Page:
Letters + Opinion » The Week in Weed

Plenty of Canni, No Fest

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It's official. Humboldt County — long considered the heart of California's marijuana country — will not have a cannabis festival in the foreseeable future.

The Ferndale Enterprise reported this week that organizers' final push to put on Cannifest — a locally produced "cannabis festival and trade gathering" — has met an immovable object in the form of Ferndale Police Chief Bret Smith.

According to the report, Smith is of the firm belief that current law prohibits cannabis events from being held at the Humboldt County Fairgrounds, one of just two locations in the county where they would ostensibly be permitted under current state regulations. The problem, according to Smith, is that state law restricts smoking cannabis in public spaces or where tobacco use is prohibited, and within 1,000 feet of a school. The fairgrounds are public property and the fair's lease agreement with the county specifies they be maintained as a "no-smoking" facility. Plus, Smith notes, they fall within 1,000 feet of Ferndale High School and within the city limits of Ferndale, which has prohibited cannabis sales.

While California's cannabis regulations issued late last year do allow for a licensed operator to put on a cannabis festival, they limit the location to the 80 county fair or district agricultural association properties in the state. In Humboldt County, that means the fairgrounds in Ferndale or Redwood Acres in Eureka. While Redwood Acres has held such events in the past, its board has decided cannabis events are no longer a good fit becaues of an increased presence of children and youth on the property due to a variety of businesses and programs operated there.

"It's unfortunate," Cannifest organizer Stephen Gieder told the Enterprise about Smith's decision. "I understand the rights of the cities and the counties — everyone has their rights to do things the way they want to do it — but Ferndale and the county fairgrounds are the agricultural center for expositions and education and the city is unwilling to allow us to educate about the largest ag crop in the county."

A bill by North Coast Assemblymember Jim Wood, A.B. 2461, aims to allow such festivals by issuing temporary event licenses for festivals that could be held at any venue that receives local approval. The bill passed the Assembly late last month on a 54-15 vote and is now being taken up in the Senate.

For his part, Gieder told the Enterprise he doesn't see cannabis festivals in Ferndale being a reality until the federal government reverses its long-standing prohibition.

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In related news, after decades of dead-on-arrival bills being introduced in Congress, federal lawmakers have introduced a bill that seems to have some momentum behind it.

A bipartisan bill known as the STATES Act introduced June 7 by Sens. Cory Gardner (R-Colorado) and Elizabeth Warren (D-Massachusetts), and backed by a bipartisan group of 12 governors and some banks, would allow states to pass their own marijuana laws without federal interference by amending the Controlled Substances Act so its provisions no longer apply to those in compliance with state marijuana laws.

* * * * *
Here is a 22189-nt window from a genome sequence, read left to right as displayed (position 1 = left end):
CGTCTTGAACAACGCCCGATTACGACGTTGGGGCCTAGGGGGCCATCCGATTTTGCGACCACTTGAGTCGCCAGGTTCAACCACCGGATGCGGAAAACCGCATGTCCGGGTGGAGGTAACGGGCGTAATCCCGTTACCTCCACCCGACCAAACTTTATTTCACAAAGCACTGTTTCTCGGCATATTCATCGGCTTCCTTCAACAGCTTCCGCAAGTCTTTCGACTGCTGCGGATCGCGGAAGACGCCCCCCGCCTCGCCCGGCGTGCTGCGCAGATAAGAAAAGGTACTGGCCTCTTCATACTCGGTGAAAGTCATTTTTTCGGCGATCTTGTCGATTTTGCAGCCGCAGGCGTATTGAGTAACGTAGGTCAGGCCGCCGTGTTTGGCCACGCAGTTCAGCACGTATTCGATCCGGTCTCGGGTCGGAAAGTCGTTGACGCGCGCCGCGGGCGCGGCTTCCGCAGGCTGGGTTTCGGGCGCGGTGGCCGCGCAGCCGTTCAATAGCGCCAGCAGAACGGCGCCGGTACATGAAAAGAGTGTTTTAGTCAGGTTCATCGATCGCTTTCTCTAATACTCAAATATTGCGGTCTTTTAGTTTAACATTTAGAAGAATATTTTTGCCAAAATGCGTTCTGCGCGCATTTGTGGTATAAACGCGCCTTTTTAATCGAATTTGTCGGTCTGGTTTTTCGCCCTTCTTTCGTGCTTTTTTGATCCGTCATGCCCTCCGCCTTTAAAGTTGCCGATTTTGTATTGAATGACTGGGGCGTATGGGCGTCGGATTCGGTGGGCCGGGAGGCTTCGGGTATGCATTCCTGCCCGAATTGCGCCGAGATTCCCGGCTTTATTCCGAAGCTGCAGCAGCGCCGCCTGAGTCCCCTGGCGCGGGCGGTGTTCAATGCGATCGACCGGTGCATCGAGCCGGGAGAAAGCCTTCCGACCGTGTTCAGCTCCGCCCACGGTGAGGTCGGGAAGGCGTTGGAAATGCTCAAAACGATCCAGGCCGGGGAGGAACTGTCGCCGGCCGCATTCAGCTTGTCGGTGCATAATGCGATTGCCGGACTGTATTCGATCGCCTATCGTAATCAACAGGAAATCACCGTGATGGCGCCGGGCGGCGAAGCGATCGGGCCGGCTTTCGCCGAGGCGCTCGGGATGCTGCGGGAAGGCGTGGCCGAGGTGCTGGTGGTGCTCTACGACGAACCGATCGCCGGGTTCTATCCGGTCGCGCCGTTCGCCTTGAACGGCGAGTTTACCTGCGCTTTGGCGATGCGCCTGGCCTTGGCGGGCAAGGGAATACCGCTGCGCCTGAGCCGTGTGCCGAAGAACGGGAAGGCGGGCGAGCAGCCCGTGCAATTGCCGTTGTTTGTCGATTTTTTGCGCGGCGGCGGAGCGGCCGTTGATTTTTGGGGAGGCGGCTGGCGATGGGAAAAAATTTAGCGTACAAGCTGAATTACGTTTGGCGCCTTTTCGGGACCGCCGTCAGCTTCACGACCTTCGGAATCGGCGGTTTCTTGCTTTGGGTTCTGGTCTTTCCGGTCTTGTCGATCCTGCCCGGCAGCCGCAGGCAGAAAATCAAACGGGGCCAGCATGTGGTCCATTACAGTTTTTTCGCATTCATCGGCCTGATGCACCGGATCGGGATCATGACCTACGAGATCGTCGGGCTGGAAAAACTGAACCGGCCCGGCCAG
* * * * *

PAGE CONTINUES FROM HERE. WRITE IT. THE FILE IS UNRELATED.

In contrast to the Marijuana Justice Act introduced by Sen. Corey Booker last year ("A Snowball's Chance in D.C.," Aug. 3, 2017), this bill would not be implemented retroactively, meaning it would not expunge the records of scores of people convicted in past federal cases. But the limits on its scope are part of the reason why pundits believe it has a real shot at passing. Another reason is that the legislation is being billed as a strengthening of the 10th Amendment, which some believe might make it an easier vote for Republicans in staunchly red districts.

Sor far the bill has gotten nods of approval from those in the cannabis industry, with California Growers Association Executive Director Hezekiah Allen telling the San Francisco Chronicle it's a "really elegant solution" and Dale Gieringer, the executive director of the California chapter of the National Organization for the Reform of Marijuana Laws, calling it the "most realistic" path toward ending federal prohibition.

The bill got an extra boost the day after it was introduced when President Donald Trump told reporters, "We're looking at it. But I probably will end up supporting that, yes" ("Trump 'Probably Will Support State Choice on Cannabis," posted online June 8).

Of course, as Dreamers and LGBTQ communities can attest, the president's statements of support — much like the cannabis industry itself — aren't exactly bankable.

Thadeus Greenson is the Journal's news editor. Reach him at 442-1400, extension 321, or thad@northcoastjournal.com. Follow him on Twitter @thadeusgreenson.

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